Israel Thwarted Hundreds of Terror Attacks, Some With the Help of Big Data, Shin Bet Says

Israeli security service invested heavily in new technology, including machine learning and AI to thwart attacks 'even before they happen'

Josh Breiner
Josh Breiner
Undercover Israeli police arrest a Palestinian demonstrator during clashes following protests against U.S. President Donald Trump's decision to recognize Jerusalem as the capital of Israel, in the West Bank city of Ramallah, Wednesday, Dec. 13, 2017.
Undercover Israeli police arrest a Palestinian demonstrator during clashes following protests against U.S. President Donald Trump's decision to recognize Jerusalem as the capital of IsraelCredit: AP Photo/Nasser Shiyoukhi
Josh Breiner
Josh Breiner

Around 250 terrorist attacks were thwarted in Israel this year and more than 400 Palestinians planning isolated attacks were arrested, Shin Bet security service head Nadav Argaman said on Wednesday.

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Speaking at an international counter-terrorism conference held by the Public Security Ministry on Wednesday, Argaman said the attacks the Shin Bet foiled this year include planned suicide attacks, kidnapping and gunfire.

The Shin Bet has invested heavily in new technology, including big data, machine learning and artificial intelligence to thwart attacks "even before they happen," in what he termed "forecasting intelligence."

In 2017 the Shin Bet arrested 1,394 Palestinians who had planned to commit terrorism, Argaman said.

>> How Israel Jails Palestinians Because They Fit the 'Terrorist Profile'

"Rioting on Temple Mount leads to waves of lone-wolf attacks in the West Bank," Argaman said. The attacks start shortly after the riots, he said.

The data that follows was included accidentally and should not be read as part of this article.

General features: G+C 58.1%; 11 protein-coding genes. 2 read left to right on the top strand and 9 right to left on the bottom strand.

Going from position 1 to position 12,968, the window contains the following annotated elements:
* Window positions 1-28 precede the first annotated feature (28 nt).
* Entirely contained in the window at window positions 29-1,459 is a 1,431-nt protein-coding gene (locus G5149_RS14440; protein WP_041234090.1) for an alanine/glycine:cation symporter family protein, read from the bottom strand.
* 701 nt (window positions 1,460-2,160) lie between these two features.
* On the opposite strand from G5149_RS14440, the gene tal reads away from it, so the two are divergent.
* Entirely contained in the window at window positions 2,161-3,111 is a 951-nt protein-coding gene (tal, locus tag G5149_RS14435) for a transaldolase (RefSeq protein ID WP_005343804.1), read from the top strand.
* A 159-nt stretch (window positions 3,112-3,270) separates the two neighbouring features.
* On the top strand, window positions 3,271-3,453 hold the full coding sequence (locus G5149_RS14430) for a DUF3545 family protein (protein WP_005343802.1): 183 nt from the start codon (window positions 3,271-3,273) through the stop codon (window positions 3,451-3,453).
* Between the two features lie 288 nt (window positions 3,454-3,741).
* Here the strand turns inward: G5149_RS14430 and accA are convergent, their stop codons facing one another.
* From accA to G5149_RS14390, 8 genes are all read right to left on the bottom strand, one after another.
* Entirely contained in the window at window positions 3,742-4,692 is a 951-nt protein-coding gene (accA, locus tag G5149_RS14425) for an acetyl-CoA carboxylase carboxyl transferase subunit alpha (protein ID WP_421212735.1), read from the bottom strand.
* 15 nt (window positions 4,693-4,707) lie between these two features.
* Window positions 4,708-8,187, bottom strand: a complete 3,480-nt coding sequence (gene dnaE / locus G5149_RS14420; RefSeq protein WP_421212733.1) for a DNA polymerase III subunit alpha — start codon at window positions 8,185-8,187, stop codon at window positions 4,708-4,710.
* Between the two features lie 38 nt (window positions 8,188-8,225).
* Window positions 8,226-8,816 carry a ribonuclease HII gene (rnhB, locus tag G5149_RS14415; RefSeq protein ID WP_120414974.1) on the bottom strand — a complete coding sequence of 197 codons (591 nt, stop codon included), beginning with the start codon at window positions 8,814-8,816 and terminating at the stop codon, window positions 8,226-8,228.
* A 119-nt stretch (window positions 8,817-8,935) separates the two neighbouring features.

Recent years have been marked by the rise of the lone-wolf attackers, beyond the threats of established terrorism. The lone-wolfs tend to be copy-cats inspired by radical discourse in social media, Argaman said.

Last December, Argaman told the Foreign Affairs and Security Committee of the Knesset that the Shin Bet had foiled 400 terror attacks in 2017, including 13 planned suicide attacks, and eight abductions. The organization thwarted 1,100 lone-wolf attacks last year, Argaman said.

Iran's success

Army intelligence chief Tamir Heyman said that Iran's rocket attack on northern Israel had been a huge success for them, even though it was an operational failure. Israel's admission to the Iranian attack and the fact that shelters were opened indicated a success to the Iranians. Heyman also said that the Iranians intended to create terrorism units that would attempt to enter Israel, he said.

Mossad head Yossi Cohen also touched on Iran, saying that Shiite forces are flocking to southern Syria from all over the world in the hope of war on Israel. Cohen added that Iran dreams of having nuclear weapons, and is still shipping weapons to organizations throughout the Middle East in the hope of destabilizing the region.

"We have to do everything to stop Iran from gaining nuclear weapons," Cohen said. "Iran continues to support Hezbollah and the Hamas, and is their number one supporter, as [Hezbollah chief Hassan] Nasrallah himself said." He added that Iran is not only funding Hezbollah, but arming it.

The Mossad isn't settling for collecting and handing over information, Cohen said: it also takes action. "The Mossad has relationships with countries with which Israel has no diplomatic relations," Cohen said. The organization's job includes "going in, coming out and doing what has to be done".

Public Security Minister Gilad Erdan said he would set up a committee to look at the incarceration conditions of security prisoners. "Anybody planning a terror attack needs to know they'll pay for it with their lives, or rot in jail for years," Erdan said.

Yuval Biton, the Prison Service's chief intelligence officer, said that some security prisoners continue to plan attacks from their cells – chiefly abductions, hoping that they themselves will be swapped in a future prisoner exchange.

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